- To become a submarine (Revealed in
Chitty Chitty Bang Bang Flies Again)
- Time Travel (revealed in
Chitty Chitty Bang Bang Flies Again)
- It was inspired by the Chitty Bang Bang racing cars raced by Count Louis Zborowski in the 1920s.
- When Chitty is a racecar at the beginning of the movie, her race number is #3.
- The prop builders for the film spent 7 months in secrecy building the car for the film.
- The road car that was built for the movie looks like a manual drive car, but in reality the clutch is a dummy, it is really an automatic driving car.
The movie car is 17 feet and 7 inches long, stands an incredible 6 foot 3 inches high, is 5 feet 9 inches wide, has a hood length of 5 feet 4 inches, and has horsepower capable of reaching speeds of over 100 miles per hour. Chitty weighs approximately 1.5 tons.
There were 8 cars built for and used in the film:
Original road going Chitty Chitty Bang Bang vehicle
Flying car with wings and stabilizers
A trailer version with removable chassis. An engine and wheels were added to this after filming.
A version used in shots where the car transitions into the floating car. The detail on this version was "all aluminium" with no brass detailing.
A sea-going version on an inflatable floatilla mounted on two speed boats
A second road going car with construction flaws which additionally had a second set of steering controls concealed on the floor by the front seats. Identifiable by vertical support bars behind the radiator grille.
Two racing car versions.
Current Movie Car Locations Edit
- 1 Original Roadworthy Movie Chitty: Owned by Sir Peter Jackson. Currently in New Zealand, New license plate GEN 1I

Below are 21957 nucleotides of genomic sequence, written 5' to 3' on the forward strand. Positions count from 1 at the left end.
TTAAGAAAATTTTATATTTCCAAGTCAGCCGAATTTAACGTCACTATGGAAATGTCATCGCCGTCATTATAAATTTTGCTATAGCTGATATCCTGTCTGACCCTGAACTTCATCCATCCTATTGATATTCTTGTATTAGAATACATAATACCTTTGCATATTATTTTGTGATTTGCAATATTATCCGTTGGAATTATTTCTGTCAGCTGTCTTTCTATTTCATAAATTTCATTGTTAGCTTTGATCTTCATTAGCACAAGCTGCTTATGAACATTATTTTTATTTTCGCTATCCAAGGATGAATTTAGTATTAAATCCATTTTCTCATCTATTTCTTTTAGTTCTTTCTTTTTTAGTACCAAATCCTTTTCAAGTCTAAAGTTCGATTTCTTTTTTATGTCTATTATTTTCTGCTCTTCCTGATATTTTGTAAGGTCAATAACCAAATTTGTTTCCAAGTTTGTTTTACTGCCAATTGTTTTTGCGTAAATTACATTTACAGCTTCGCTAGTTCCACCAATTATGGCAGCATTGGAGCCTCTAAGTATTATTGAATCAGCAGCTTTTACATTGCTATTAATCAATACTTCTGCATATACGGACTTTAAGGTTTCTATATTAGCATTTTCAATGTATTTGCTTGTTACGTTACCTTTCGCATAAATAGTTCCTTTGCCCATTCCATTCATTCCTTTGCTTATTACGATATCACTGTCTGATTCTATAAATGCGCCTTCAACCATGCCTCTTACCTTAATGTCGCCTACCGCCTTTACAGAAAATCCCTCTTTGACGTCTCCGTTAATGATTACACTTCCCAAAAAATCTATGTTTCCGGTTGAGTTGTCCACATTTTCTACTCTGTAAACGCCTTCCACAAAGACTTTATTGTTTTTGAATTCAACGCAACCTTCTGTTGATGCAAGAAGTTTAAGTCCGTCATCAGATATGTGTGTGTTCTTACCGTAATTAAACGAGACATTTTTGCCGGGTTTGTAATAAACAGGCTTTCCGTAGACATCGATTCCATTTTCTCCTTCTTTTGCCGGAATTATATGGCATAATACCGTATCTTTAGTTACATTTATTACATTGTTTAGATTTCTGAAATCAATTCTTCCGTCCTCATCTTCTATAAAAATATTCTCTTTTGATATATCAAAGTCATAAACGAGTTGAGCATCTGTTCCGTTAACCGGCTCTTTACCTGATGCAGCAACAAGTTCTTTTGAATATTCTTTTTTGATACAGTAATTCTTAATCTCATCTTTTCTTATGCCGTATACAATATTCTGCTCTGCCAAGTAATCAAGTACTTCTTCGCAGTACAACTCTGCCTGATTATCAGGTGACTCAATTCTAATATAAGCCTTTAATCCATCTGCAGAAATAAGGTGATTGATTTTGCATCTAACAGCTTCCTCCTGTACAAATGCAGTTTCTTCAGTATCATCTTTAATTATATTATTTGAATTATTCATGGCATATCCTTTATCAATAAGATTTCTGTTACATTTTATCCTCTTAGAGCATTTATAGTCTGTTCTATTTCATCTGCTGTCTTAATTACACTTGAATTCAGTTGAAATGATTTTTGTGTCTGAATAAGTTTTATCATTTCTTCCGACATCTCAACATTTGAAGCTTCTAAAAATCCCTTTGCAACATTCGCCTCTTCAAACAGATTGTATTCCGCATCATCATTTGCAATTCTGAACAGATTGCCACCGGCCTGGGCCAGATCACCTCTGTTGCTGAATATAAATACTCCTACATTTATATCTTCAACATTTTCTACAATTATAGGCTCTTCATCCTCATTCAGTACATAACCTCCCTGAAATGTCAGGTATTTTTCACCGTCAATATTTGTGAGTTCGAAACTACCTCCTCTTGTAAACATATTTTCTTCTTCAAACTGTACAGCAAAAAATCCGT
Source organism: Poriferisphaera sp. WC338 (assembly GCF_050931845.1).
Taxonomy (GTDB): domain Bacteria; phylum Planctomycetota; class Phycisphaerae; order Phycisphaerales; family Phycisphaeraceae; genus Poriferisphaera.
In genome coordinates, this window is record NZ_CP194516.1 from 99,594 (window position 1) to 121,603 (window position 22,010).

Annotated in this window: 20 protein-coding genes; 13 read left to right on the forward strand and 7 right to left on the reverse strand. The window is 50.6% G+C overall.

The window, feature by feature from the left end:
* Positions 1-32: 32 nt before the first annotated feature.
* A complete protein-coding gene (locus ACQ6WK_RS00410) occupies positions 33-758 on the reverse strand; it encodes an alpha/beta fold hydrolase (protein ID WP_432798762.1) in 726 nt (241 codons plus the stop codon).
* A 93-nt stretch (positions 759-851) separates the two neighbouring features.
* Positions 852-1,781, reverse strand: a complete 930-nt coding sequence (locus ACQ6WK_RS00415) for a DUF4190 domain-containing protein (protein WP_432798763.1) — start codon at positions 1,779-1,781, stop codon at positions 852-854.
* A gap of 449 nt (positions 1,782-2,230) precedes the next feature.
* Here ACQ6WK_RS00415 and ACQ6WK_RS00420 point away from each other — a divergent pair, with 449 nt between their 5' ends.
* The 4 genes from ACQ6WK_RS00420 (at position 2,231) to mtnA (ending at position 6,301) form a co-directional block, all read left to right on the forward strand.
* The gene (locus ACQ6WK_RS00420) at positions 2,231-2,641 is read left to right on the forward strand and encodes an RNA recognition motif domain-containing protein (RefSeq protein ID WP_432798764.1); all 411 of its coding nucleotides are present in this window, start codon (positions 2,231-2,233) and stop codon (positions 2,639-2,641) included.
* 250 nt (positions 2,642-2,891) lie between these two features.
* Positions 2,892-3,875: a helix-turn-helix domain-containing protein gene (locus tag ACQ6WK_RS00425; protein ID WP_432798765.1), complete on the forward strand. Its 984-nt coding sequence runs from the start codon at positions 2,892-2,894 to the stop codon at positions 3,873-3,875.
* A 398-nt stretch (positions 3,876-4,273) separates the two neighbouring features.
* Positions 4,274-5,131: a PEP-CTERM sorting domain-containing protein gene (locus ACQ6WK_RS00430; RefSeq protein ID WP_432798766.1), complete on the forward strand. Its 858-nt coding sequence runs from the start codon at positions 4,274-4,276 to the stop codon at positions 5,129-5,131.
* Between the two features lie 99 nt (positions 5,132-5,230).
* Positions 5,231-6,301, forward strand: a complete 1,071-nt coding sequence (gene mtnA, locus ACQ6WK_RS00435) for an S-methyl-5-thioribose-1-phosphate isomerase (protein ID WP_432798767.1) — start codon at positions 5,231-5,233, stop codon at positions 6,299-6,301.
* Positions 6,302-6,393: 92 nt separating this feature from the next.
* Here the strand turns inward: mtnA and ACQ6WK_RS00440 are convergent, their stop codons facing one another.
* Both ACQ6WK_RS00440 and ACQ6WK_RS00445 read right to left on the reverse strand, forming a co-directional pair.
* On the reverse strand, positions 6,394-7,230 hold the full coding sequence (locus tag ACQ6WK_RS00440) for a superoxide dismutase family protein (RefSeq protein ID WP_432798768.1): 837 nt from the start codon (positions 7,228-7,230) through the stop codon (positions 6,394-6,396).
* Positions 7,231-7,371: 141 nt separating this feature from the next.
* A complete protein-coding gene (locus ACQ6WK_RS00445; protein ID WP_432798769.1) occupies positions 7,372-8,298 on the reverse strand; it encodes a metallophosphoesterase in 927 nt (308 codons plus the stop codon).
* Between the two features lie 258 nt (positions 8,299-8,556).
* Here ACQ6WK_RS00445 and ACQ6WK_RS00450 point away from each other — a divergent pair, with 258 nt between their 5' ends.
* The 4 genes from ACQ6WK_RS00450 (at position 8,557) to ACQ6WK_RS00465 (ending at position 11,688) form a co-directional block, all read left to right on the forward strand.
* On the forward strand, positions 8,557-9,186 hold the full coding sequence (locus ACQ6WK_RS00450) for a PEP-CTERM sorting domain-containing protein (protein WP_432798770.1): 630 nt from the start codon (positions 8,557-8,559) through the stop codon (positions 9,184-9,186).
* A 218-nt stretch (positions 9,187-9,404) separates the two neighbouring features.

- 2 Movie Car Aluminum Chitty: Used in the sequence when Chitty was stuck when the tide came in. Owned by EON productions, currently in storage at Pinewood Studios, UK.
- 3 Winged Chitty: Privately owned by Ralph Spencer in Jacksonville, Florida. Fully Restored
- 4 Close-up Trailer version Chitty: Engine added. Privately owned by Anthony Bamford in UK
- 5 Blind Driver Chitty (used to give the impression Chitty drove herself): Dezer Collection Auto Museum (Miami, Florida)
- 6 Floating Boat Chitty: Destroyed after filming.
- 7 Race Car Chitty/Junkyard Chitty. Original in Brooklands Museum in Surrey. Replica on display at: Dezer Collection Auto Museum (Miami, Florida)
In LiteratureEditThe plot of Ian Fleming's novel is quite different from that of the movie. It was written by Ian Fleming in 1964 for his son Caspar.
Chitty Chitty Bang Bang Flies AgainEditIn 2011 a sequel to Chitty Chitty Bang Bang was written by Chitty fan Frank Cotrell Boyce. In this story a father finds Chitty's engine in a junkyard and puts it in his Volkswagon campervan, and Chitty looks for her lost frame work on a world wide journey.
Chitty Chitty Bang Bang: And The Race Against TimeEdit
SPOILER ALERT! Frank Cottrell Bryce proposed another few sequels to his Chitty novel, being that Chitty Chitty Bang Bang Flies Again ended on a cliffhanger where Chitty had accidently traveled back in time. This book picks up right where the first sequel ended with Chitty in prehistoric times and the perilous journey back to the Tooting Family's time.
$ Insert formula here $